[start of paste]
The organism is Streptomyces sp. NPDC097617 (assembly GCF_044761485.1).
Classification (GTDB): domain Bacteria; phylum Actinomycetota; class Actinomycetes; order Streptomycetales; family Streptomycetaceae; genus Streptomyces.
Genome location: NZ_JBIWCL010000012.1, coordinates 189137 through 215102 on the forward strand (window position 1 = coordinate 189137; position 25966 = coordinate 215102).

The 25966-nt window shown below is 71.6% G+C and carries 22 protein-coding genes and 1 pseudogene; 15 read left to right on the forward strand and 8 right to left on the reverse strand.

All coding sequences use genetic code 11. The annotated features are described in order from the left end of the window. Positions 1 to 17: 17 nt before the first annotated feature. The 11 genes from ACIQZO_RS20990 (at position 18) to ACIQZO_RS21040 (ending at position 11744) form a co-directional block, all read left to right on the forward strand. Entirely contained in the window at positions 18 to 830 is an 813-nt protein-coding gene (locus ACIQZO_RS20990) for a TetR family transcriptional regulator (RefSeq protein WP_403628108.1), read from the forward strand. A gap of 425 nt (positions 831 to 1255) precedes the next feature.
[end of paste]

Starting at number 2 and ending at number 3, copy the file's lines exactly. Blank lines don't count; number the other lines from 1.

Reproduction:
Classification (GTDB): domain Bacteria; phylum Actinomycetota; class Actinomycetes; order Streptomycetales; family Streptomycetaceae; genus Streptomyces.
Genome location: NZ_JBIWCL010000012.1, coordinates 189137 through 215102 on the forward strand (window position 1 = coordinate 189137; position 25966 = coordinate 215102).